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Thread: Bottling Honey

  1. #1
    Join Date
    Apr 2007
    Location
    Cedar Falls, IA
    Posts
    16

    Default Bottling Honey

    Just curious about the process is for bottling or canning honey? When canning do you create a vaccum to seal the jars?

    Thanks
    Jeff in Iowa.

  2. #2
    Join Date
    Feb 2003
    Location
    Columbia, South Carolina USA
    Posts
    2,598

    Default

    Nope, just fill and screw the lid on. Honey if properly cured by the bees, is it's own preservative.

    Keith
    Bee Sting Honey - So Good, It Hurts!

  3. #3
    Join Date
    Jun 2003
    Location
    Grifton, NC
    Posts
    1,302

    Default

    No vacuum is necessary. I simply filter mine out of the extractor, into 5 gal buckets. Then I let it sit for a few days so the air bubbles come up. Then I use a bucket with a spout at the bottom to bottle as I strain it again either through a nylon sieve or some discarded panty-hose. I let it sit again for a few days to let the air bubbles rise and skim off any foam or debris. I always fill my jars well up into the neck and use 1-piece lids.

    Some people heat their honey to make it flow better, but heating can destroy some of the good stuff in the honey and may alter the taste and fragrance.
    Banjos and bees... how sweet it is!

  4. #4
    Join Date
    May 2005
    Location
    Edgefield County, South Carolina
    Posts
    651

    Default Discarded Panty Hose

    >I strain it again either through a nylon sieve or some discarded panty-hose.

    I like it ! I just couldn't resist .
    sc-bee

  5. #5
    Join Date
    Sep 2005
    Location
    San Jose CA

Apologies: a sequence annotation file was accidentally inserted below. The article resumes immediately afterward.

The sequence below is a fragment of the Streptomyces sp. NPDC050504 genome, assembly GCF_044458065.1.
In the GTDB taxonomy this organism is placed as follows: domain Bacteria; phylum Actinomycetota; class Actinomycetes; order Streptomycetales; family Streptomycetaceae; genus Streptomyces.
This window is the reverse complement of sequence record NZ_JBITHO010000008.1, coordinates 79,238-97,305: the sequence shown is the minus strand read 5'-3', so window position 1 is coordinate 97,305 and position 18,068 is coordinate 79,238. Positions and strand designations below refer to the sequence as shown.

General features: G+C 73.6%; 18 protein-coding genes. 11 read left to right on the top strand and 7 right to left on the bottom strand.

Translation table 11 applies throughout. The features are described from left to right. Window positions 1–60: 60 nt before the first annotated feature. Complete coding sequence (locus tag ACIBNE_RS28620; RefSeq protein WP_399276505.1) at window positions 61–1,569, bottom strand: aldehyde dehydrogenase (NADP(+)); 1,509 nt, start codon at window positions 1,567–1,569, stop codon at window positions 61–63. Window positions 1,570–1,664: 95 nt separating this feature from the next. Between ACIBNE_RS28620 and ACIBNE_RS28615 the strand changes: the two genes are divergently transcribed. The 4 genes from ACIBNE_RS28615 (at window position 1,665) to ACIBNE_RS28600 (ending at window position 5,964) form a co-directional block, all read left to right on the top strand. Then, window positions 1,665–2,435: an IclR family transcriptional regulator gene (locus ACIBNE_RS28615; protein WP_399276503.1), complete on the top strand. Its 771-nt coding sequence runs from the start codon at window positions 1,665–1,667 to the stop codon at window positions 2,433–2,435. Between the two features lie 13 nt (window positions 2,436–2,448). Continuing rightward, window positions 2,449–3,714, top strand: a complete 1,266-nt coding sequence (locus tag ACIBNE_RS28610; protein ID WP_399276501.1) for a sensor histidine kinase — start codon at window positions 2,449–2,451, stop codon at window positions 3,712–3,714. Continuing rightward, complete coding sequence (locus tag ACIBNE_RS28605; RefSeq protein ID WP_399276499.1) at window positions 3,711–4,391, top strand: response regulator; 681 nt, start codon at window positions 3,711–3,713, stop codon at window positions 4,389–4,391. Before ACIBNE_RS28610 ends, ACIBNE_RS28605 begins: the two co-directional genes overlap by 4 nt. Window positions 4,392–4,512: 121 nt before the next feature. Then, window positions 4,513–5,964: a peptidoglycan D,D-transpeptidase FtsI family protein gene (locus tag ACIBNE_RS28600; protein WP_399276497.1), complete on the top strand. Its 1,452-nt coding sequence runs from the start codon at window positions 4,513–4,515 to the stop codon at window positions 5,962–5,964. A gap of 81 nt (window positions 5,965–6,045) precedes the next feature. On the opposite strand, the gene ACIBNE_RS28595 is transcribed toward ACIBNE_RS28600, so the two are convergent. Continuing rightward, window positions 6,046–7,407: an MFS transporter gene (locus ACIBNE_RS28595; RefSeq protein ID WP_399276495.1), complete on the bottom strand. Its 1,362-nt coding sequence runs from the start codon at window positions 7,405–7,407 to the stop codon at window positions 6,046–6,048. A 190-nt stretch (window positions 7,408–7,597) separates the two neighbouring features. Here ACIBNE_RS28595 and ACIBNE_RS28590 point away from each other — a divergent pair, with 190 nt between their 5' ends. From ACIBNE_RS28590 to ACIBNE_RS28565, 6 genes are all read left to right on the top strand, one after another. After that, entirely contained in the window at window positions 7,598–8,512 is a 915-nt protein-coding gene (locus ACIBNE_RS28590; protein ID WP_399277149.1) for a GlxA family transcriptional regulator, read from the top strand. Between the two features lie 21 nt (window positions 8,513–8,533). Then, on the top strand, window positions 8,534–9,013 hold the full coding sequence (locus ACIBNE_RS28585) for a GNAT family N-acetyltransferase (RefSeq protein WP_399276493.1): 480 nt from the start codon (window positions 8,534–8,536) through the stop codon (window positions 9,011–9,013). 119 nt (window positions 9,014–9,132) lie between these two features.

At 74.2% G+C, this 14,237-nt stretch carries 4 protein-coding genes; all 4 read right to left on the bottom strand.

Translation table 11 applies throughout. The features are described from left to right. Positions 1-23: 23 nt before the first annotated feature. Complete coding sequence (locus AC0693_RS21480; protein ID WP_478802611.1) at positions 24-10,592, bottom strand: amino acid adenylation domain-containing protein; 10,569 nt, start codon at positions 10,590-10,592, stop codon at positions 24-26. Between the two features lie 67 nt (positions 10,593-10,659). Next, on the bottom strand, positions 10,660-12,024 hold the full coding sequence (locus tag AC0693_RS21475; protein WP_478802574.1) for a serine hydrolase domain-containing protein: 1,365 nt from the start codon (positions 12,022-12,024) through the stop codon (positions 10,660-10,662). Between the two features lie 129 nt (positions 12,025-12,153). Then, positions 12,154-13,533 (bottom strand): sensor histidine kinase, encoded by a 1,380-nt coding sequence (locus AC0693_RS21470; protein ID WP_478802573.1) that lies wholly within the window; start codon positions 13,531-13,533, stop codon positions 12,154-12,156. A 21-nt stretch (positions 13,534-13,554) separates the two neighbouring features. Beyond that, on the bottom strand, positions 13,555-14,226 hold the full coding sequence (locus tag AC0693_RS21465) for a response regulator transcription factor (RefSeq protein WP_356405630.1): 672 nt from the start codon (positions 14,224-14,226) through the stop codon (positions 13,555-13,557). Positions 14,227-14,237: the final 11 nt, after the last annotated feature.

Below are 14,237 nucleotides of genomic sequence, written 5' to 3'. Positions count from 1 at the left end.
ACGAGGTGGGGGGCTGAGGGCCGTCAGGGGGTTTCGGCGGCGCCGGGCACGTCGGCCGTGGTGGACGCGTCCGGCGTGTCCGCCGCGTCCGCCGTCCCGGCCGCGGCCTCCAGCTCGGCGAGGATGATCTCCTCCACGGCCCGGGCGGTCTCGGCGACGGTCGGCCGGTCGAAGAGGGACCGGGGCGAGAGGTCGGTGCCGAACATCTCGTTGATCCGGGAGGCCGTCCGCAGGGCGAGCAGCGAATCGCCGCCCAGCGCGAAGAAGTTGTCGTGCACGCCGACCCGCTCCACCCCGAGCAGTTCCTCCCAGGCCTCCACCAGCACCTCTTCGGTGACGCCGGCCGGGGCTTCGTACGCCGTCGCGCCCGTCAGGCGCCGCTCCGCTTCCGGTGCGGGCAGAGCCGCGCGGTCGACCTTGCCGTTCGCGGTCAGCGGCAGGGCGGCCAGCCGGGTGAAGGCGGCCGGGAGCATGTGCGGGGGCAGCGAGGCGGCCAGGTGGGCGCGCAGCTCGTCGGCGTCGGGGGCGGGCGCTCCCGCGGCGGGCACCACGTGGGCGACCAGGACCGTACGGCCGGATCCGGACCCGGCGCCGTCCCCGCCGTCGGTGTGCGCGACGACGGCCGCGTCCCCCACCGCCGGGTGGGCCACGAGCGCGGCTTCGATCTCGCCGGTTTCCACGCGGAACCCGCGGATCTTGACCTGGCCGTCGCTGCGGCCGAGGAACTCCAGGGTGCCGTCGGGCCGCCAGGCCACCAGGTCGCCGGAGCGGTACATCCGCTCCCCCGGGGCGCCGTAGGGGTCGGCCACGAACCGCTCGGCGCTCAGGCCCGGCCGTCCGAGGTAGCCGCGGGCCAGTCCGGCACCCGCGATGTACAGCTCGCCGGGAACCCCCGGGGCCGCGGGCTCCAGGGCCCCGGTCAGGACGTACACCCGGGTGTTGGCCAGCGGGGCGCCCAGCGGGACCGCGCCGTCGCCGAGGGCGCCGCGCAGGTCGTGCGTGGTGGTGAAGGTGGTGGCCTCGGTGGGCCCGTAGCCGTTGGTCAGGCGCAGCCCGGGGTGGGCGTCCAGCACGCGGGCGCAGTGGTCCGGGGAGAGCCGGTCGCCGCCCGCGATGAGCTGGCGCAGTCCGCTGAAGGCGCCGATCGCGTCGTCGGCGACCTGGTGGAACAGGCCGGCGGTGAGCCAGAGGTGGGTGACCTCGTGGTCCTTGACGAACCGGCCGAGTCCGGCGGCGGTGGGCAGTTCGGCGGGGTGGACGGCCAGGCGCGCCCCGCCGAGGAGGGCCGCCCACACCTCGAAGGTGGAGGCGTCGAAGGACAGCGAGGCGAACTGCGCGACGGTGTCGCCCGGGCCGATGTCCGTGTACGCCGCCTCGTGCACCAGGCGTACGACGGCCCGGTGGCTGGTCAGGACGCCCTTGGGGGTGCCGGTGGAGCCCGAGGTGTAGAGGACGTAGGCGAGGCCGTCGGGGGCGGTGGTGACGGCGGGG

Posts
    164

    Default

    > Some people heat their honey to make it flow better, but
    > heating can destroy some of the good stuff in the honey
    > and may alter the taste and fragrance.

    A few years ago I came across a report in which scientists used a probe to check the temperature in several places around hives which were located from direct sun to shade. The numbers I remember as 'typical' range were mid-90's in the brood nest and 125 in the top super. At temps above 125 the comb was in danger of collapse.

    Warming honey to a 100 to help it flow would not affect any of the attributes, because that is a natural temperature.

    It's a fair bet though that anything above 125 seems likely to affect taste and fragrance.

  6. #6
    Join Date
    Apr 2007
    Location
    Cedar Falls, IA
    Posts
    16

    Default

    Thank you for the responses. I was thinking that you didn't want to heat up the honey to much and that would make it hard to pull a vaccum. Thanks again.
    Jeff in Iowa.

  7. #7
    Join Date
    Feb 2003
    Location
    Lake county, Indiana 46408-4109
    Posts
    3,540

    Default

    I WARM my honey to about 110 to 115 and when it cools in qt jars the lids "pop" seal like my Mother`s canning jars.
    Ed, KA9CTT profanity is IGNORANCE made audible
    you can`t fix stupid not even with duct tape

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